The Ways of Our God: An Approach to Biblical Theology

By Charles H.H. Scobie | Go to book overview

E. The Structure of Biblical Theology

Everyone who attempts the writing of a BT (or an OT or NT theology for that matter) must adopt a structure of some kind. This is much more than simply a question of the order of chapters in a book, or of suitable titles for these chapters; it goes to the very heart of the understanding of the nature of BT Since a canonical BT seeks to understand the final text of the Bible as a unified whole, an essential part of this enterprise is the discerning of the basic patterns inherent in Scripture. “Canonical hermeneutics maintains that the process of recognizing and describing the patterns we find in the Bible is at the heart of understanding the Bible’s authority in a deeper way than that afforded by the historical reconstruction of critical scholarship” (C. J. Scalise 1996: 87).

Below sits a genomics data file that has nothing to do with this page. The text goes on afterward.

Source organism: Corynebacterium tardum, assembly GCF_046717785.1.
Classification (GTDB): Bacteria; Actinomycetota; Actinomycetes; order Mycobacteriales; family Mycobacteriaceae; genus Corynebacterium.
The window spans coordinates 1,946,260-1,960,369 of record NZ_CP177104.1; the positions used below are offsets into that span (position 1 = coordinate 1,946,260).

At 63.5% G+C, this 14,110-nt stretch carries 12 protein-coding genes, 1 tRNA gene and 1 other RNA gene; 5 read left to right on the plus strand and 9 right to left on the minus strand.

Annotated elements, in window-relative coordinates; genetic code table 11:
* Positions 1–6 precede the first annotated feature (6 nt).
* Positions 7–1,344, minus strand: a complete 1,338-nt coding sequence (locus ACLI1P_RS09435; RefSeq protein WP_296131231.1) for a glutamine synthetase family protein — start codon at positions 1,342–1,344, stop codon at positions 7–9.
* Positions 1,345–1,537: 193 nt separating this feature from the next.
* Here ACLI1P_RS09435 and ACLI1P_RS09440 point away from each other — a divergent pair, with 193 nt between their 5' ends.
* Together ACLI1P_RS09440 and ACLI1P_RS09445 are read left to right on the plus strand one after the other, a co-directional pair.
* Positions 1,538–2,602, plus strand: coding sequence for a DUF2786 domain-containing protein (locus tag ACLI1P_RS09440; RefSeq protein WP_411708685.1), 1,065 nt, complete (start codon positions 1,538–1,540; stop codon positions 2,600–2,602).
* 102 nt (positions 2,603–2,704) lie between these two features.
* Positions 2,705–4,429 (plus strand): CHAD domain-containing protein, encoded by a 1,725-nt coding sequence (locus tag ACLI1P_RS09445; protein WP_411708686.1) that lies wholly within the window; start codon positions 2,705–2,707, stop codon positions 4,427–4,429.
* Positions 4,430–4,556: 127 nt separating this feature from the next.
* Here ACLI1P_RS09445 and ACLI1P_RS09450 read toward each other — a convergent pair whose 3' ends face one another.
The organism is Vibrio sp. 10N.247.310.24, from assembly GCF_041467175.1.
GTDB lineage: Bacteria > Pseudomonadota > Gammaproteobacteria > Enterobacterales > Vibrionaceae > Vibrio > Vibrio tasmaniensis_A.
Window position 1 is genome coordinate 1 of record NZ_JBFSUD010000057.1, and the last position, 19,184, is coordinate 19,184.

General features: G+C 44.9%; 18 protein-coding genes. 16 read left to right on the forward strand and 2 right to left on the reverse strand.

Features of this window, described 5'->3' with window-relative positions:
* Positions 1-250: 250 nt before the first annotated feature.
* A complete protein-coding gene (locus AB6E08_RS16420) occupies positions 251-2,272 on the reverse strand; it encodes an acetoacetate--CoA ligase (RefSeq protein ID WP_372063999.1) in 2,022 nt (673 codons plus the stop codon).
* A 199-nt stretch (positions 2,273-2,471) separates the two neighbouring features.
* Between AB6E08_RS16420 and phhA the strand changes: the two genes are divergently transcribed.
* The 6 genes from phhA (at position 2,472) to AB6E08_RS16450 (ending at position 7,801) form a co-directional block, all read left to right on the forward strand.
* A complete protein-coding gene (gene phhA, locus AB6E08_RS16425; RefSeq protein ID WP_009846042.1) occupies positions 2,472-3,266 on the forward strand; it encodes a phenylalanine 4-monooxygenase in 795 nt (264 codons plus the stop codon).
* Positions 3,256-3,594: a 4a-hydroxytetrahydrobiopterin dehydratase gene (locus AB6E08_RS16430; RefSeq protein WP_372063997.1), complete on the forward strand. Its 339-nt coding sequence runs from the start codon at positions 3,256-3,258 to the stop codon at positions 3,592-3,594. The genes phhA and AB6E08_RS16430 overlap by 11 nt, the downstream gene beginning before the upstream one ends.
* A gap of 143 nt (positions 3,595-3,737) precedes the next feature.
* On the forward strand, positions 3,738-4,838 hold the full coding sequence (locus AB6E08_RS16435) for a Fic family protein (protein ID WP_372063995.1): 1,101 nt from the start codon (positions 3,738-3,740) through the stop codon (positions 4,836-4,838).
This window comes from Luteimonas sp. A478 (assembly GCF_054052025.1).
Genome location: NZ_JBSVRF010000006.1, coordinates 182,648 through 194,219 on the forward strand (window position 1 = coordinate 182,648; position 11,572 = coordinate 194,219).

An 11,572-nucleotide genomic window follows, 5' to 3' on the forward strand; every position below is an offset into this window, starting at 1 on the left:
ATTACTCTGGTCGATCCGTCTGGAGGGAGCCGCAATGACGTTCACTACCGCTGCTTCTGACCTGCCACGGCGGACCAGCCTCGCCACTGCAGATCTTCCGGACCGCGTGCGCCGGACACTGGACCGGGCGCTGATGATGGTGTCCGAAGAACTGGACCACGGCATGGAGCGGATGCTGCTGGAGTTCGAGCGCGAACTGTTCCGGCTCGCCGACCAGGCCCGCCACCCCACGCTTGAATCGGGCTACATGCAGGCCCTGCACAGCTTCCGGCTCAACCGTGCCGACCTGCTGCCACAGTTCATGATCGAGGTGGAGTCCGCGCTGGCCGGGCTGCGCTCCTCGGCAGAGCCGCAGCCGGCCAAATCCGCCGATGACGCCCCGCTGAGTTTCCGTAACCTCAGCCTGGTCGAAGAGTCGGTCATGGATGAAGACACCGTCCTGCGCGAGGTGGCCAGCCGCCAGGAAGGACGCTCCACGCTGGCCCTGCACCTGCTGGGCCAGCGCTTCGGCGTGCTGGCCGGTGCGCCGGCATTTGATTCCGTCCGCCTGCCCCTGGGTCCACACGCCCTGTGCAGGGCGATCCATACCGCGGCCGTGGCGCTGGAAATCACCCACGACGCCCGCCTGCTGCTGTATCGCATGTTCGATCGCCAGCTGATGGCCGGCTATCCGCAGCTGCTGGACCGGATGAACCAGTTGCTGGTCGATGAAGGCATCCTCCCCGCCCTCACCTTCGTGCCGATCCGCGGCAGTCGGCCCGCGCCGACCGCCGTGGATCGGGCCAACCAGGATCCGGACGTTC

The danger to be avoided at all costs is that of imposing an alien pattern upon the biblical material; so far as is humanly possible, the structure employed should be the one that arises out of the biblical material itself.


E-1. ALTERNATIVE APPROACHES

A survey of approaches that have been adopted in the past will provide some guidance and some necessary cautions as well. It is helpful to distinguish what may be termed the “systematic,” the “historical,” and the “thematic” approaches, provided it is recognized that these are only general classifications; particular theologies may not always fall clearly into one or another of the categories, and certainly there are hybrid types (cf. the “Typology of Old Testament Theologies” in J. Barr 1999: 27–51).


E-1.1. THE SYSTEMATIC APPROACH

The earliest attempts to develop an independent BT were strongly influenced by the practice of Protestant orthodoxy in compiling collections of biblical

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